This is a podcast episode you do not want to miss! In this episode we sit down with Stephen Brobst, the CTO at Teradata. Below are just a few of the takeaways from this value packed episode. 

  • Large organizations are shifting more to a distributed / inter-cloud architecture for many reasons, a couple of reasons are data sovereignty, increasing resilience and reducing costs.
  • Just because your DW does not support indexing does not mean you do not need them. 
  • One of the most common reasons DW’s fail is they are led by IT and not the business. The DW should be led directly by the business needs and most important initiatives.

The rise of distributed/ inter data architectures

We are all familiar with a hybrid cloud, which just means creating an architecture that is connecting an on-premises infrastructure to a private or public cloud service. This type of approach became popular when many organizations started to shift to the cloud and legacy applications remained on-prem.

Another popular deployment strategy is called multi-cloud, which is when organizations deploy applications across multiple CSP’s. But these applications across the various CSP’s are not communicating with the other CSP’s.

The next type of deployment strategy recently growing in popularity is called distributed / inter cloud – which takes the multi-cloud concept that allows you to share data and processing responsibility across the multiple clouds or hybrid on-prem and in the cloud. In this inter / distributed cloud the operation, governance, updates are controlled and managed from a central control plane but the processing happens in the various locations / environments, this can help reduce cost, increase resilience and help meet regulations.

Distributed clouds are particularly important where multinational organizations need to meet data sovereignty regulations in particular with data localization. Many countries like Germany, France, Russia, Chine, Canada have data localization regulations specifying what data has to remain on servers within its borders. An example is sovereignty laws might say that, “this detailed data about this customer’s bank account, it’s not allowed to leave the country”.

It’s not all sunshine and rainbows in the distributed cloud architecture, in particular with cost. If your moving large amounts of data out of CSP’s you can be hit with data egress fees, which are essentially a tax on your data. Stephen believes this egress fee will go away over time, since Oracle Cloud has already eliminated the fee for the first 10 TB. Organizations want freedom of there data and not be trapped to vendors by large egress fees, this pressure by the customers will also help keep this fee down.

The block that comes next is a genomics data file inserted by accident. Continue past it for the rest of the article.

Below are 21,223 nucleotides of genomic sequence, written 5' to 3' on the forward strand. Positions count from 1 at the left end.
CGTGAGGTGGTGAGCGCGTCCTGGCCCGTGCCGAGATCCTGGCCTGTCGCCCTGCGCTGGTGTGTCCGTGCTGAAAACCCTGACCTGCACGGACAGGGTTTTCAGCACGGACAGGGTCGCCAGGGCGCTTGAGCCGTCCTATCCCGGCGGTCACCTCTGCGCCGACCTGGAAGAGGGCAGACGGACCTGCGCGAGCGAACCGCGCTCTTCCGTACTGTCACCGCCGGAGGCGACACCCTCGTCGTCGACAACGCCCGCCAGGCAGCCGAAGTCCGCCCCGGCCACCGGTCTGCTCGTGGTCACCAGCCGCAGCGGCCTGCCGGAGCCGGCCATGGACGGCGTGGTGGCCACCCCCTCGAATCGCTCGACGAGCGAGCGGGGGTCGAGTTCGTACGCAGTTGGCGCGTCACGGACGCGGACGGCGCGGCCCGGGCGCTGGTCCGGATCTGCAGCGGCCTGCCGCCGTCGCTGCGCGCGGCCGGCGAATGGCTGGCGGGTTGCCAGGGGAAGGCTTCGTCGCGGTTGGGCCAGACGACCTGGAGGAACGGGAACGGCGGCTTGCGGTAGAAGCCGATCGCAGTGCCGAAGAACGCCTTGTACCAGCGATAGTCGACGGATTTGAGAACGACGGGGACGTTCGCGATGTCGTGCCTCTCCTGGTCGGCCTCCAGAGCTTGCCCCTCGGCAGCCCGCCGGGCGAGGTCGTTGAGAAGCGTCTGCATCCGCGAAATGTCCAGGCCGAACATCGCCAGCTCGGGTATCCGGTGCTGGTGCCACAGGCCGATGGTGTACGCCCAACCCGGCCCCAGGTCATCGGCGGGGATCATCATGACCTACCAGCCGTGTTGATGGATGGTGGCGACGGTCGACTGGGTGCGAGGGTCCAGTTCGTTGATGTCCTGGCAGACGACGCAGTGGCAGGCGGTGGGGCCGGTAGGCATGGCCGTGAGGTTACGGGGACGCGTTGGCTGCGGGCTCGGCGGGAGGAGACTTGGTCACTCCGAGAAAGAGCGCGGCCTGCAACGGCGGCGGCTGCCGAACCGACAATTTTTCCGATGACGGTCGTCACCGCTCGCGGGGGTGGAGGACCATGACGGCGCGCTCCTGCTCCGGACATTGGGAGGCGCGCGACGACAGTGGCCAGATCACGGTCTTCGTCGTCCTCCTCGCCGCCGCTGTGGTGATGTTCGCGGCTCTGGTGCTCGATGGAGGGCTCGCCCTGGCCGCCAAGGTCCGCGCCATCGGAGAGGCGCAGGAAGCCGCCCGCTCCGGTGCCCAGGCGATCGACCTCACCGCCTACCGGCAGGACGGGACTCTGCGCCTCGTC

One of the biggest challenges organizations face when building out a multi-cloud architecture is not fulling understanding the strengths and weaknesses of each CSP. There are many variables and understanding when and how to integrate can be difficult.

Multi-Temperature Data Management

One pattern that is helping in this area is called multi-temperature data management which can, based on data usage patterns, dynamically move infrequently accessed data (cold data) to a lower-cost storage.

“you don’t want your DBA to have to be worrying about this cause the answer changes all the time”

  • Which data is best to be in solid state or non-volatile memory?
  • Which data should be on spinning disc drives?
  • Which data should be stored in an object store?
  • Which data should be stored in block storage?

They all have different characteristics in regards to cost and performance and access. You need to decide based on the use case.

And, and the answer today might be different than the answer tomorrow because that data is now a day older and it’s not going to be used with the same frequency.

That’s where multi-temperature data management can help with the dynamic migration of the data to the right place. But now storage hierarchy is not just hierarchy within a single system now it’s across multiple cloud service providers

For organizations that have been really successful with data warehouses, what patterns do you see that contribute to their success?

There are many factors that contribute to an orginzation having a successful data warehouse.

Per Stephen, one of the most important reasons is that they are business led and not technology led.

They look at what the business problem is and build the DW to support that.

The notion of build it and they will come is failure mode.

They will not come..

The key is to focus on incremental delivery that is directly tied to key business drivers.

Do not try to create large projects with a big bang, long term incremental change focusing on value add activities first.

One of Stephen’s key principles when designing a modern data architecture is to create an architecture that is flexible enough to ingest data near real time if the use case is there. And you may not need that capability today, but you will most likely need it in the future for some use cases.

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